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Thread: 9/22 - Larkin News Conference at 7 PM

  1. #91
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    I think John Allen did the right thing. Calling it a PR nightmare may be technically true, but this was one nightmare that HAD to happen. I'm surprised Lindner didn't cave in like he did last time.

    What if a new GM comes in and expresses interest in bringing Barry back at a SLIGHTLY higher rate (say $700K-$800K) and can talk Larkin into accepting that salary as a utility player? My thinking is that the Reds are trying to clean up all the loose threads before a new GM is named, BUT a new GM needs to opportunity to put together a team at a decent payroll. He may decide Barry would make a nice utility player.

    I just think we're making a lot of assumptions based on the opening moves in a financial chess game. Allen has spoken. Larkin is appealing to the sentimental fans. It's one big negotiation done in a public forum.
    Opinions are like belly buttons. Everybody has one, and they don't want someone else's shoved into their face.

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  3. #92
    Member TeamCasey's Avatar
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    Captain's role was discussed


    --------------------------------------------------------------------------------


    By Michael Perry
    The Cincinnati Enquirer


    PHOTO GALLERY

    18 Larkin photos
    This might give a glimpse into the relationship between Reds shortstop Barry Larkin and Reds chief operating officer John Allen.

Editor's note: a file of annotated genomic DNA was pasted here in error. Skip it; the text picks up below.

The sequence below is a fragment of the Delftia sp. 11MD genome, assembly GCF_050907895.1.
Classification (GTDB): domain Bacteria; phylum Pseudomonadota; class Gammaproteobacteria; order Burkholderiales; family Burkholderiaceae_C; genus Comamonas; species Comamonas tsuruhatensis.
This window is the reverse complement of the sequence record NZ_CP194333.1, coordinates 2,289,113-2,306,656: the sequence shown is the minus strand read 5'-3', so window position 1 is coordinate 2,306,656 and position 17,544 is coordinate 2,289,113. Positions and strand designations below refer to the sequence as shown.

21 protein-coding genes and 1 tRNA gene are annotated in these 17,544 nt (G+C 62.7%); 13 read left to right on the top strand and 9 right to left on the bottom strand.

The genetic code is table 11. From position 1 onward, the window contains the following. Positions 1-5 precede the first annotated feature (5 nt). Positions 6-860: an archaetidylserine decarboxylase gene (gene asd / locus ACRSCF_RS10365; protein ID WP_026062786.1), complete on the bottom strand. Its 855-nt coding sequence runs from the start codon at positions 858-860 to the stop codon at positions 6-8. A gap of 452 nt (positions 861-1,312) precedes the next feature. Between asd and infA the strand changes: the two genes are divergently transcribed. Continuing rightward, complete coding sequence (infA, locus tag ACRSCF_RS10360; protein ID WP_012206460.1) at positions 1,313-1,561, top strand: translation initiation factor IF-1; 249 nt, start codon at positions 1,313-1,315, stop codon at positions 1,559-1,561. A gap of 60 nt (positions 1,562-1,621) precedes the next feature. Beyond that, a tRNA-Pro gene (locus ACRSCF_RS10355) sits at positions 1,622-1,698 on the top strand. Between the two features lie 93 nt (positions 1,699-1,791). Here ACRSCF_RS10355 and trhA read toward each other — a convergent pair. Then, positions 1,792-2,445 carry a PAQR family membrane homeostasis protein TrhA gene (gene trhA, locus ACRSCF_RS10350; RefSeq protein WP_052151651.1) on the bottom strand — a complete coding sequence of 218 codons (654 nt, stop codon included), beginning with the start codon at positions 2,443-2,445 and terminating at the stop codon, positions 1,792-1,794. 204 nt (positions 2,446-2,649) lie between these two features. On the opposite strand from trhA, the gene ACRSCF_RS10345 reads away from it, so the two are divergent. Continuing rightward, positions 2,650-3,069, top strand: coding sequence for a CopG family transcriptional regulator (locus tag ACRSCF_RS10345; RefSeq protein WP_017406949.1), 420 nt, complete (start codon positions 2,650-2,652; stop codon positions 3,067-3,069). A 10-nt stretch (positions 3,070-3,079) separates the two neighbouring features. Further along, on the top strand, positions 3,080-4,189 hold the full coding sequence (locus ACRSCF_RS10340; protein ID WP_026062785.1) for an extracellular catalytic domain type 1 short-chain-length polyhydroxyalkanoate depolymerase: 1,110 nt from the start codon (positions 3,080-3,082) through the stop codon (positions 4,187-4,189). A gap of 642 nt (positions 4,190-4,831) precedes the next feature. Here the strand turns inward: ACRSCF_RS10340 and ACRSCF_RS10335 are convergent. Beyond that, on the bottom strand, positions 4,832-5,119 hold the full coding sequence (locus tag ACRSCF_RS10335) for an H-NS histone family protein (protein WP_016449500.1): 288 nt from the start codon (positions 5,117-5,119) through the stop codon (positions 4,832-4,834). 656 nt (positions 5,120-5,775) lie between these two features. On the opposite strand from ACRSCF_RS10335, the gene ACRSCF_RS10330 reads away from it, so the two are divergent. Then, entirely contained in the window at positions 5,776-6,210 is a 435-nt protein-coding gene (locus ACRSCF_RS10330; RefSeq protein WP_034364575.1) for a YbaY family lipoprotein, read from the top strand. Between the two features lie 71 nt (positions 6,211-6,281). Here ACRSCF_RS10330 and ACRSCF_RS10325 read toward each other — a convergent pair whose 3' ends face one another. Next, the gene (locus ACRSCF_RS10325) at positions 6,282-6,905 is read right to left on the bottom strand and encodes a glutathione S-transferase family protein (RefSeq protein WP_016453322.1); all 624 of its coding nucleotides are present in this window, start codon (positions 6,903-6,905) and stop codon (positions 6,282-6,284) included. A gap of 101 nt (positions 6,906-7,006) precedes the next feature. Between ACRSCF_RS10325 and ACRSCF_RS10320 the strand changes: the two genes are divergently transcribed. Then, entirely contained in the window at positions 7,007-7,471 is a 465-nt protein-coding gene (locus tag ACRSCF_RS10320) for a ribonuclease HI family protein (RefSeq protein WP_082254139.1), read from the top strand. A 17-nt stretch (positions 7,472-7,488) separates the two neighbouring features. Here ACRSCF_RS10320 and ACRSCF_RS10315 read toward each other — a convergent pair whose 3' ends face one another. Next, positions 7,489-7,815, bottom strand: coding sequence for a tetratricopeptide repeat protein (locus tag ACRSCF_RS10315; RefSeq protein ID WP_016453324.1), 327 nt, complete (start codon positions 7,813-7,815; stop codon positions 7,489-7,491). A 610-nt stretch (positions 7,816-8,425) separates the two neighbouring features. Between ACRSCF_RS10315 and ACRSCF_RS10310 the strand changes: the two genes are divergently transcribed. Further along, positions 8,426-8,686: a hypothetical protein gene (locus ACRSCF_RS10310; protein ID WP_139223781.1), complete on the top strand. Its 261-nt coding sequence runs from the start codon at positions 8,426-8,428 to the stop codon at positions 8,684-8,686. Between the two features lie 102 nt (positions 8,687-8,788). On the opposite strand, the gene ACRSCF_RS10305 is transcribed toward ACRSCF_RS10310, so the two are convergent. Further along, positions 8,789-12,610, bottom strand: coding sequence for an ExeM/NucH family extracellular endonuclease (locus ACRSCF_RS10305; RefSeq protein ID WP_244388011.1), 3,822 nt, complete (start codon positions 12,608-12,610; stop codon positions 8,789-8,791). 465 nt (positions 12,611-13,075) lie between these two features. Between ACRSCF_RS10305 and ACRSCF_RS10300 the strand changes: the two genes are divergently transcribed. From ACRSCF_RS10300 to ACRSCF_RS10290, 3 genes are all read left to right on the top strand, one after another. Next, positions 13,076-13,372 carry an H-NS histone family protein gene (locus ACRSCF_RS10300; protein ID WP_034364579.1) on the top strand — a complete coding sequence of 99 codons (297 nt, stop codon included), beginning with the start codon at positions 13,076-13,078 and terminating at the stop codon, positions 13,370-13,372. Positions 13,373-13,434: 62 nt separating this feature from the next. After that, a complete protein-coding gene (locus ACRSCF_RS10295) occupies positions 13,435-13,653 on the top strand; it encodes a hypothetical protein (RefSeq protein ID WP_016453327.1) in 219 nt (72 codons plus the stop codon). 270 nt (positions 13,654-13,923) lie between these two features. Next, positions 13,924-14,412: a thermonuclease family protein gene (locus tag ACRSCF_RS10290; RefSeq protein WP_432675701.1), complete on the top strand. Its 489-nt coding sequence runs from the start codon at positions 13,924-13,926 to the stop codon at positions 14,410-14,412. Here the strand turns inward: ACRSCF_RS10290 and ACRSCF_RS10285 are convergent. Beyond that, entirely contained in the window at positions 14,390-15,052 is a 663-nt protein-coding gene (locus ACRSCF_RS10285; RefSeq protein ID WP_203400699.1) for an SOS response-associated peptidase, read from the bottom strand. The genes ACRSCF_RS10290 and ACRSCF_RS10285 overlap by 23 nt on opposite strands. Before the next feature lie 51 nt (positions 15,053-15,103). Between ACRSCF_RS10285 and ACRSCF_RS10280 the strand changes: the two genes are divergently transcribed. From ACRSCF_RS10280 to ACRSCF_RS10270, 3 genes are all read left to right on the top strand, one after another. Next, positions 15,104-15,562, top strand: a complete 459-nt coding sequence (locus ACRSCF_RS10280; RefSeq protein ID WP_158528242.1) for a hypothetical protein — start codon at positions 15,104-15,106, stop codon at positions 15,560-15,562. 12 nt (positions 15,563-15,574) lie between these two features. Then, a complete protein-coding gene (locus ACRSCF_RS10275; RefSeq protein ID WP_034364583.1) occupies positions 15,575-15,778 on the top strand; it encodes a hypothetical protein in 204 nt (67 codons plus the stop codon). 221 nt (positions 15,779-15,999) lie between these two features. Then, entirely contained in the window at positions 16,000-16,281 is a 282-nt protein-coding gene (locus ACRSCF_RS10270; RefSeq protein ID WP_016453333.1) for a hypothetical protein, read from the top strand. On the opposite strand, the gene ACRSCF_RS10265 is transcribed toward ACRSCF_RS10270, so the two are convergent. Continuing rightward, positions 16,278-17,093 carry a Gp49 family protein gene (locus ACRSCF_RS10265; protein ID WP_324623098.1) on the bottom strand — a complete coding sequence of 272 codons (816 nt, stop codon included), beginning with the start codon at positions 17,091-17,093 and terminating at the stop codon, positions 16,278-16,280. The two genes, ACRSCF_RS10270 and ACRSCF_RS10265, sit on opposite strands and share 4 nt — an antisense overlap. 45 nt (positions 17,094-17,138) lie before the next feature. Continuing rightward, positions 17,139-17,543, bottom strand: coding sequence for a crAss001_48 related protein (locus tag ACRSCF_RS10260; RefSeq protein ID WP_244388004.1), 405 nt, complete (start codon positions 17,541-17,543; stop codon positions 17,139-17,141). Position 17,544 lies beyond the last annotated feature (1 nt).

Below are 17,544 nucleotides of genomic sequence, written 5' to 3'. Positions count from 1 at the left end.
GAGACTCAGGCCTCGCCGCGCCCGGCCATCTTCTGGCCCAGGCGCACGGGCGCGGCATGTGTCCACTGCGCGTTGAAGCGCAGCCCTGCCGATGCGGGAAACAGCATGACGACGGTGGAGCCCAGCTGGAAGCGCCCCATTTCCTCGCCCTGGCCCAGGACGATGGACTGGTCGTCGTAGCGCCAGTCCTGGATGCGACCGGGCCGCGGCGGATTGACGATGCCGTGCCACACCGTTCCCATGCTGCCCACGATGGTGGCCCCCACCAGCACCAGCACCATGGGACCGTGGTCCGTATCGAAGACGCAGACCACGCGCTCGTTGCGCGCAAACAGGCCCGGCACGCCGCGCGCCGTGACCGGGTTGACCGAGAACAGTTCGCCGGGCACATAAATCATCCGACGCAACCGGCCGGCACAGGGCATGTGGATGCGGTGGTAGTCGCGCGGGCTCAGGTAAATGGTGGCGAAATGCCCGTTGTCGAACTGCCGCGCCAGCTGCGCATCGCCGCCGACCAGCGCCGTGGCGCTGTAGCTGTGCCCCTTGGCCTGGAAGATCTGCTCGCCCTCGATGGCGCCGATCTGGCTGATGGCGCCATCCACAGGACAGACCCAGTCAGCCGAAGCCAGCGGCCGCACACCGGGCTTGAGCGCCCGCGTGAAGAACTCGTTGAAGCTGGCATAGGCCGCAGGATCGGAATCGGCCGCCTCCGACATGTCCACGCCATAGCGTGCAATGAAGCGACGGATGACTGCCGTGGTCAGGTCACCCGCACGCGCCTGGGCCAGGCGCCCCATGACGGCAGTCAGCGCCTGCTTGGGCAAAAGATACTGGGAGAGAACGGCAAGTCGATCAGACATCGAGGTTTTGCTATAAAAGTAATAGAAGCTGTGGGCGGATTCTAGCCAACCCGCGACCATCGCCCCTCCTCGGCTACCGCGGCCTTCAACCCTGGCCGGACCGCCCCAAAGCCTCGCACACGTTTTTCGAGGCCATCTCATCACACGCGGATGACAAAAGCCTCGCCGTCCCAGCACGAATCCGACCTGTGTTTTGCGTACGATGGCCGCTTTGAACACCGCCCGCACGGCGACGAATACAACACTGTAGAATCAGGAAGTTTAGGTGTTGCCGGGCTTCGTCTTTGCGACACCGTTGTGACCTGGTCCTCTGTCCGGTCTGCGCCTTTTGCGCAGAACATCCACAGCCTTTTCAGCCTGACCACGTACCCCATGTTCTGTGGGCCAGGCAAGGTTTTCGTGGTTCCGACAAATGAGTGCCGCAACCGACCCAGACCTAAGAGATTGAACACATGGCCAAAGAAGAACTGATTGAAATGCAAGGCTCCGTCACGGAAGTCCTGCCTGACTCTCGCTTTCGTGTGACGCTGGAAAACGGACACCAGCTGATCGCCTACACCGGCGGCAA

When Allen called Larkin's agent, Eric Goldschmidt, to talk about a new contract, he asked whether Larkin needed to remain team captain.

    The shortstop said he asked Allen about that Monday when the two met. Allen said it was former general manager Jim Bowden who named Larkin captain, and Allen said he never really understood what that meant.

    "He asked what was the role of the captain, and I told him some of the things that I have to go through," Larkin said.

    "I think when Jim left, John became empowered, and I think this is a product of John Allen being in power."




    --------------------------------------------------------------------------------
    Pots and Kettles

  4. #93
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    After reading all these posts, I have come to these conclusions:

    1. John Allen isn't the bad guy in this. Actually he is the one taking the hit for what everyone has been saying about Larkin the past three years....his time has gone by.

    2. If this is such a public relations nightmare, how would you handle it especially when you're captain refuses to retire (when he knows he can't play everyday) and another bloated contract to Larkin would hinder this ballclub next season?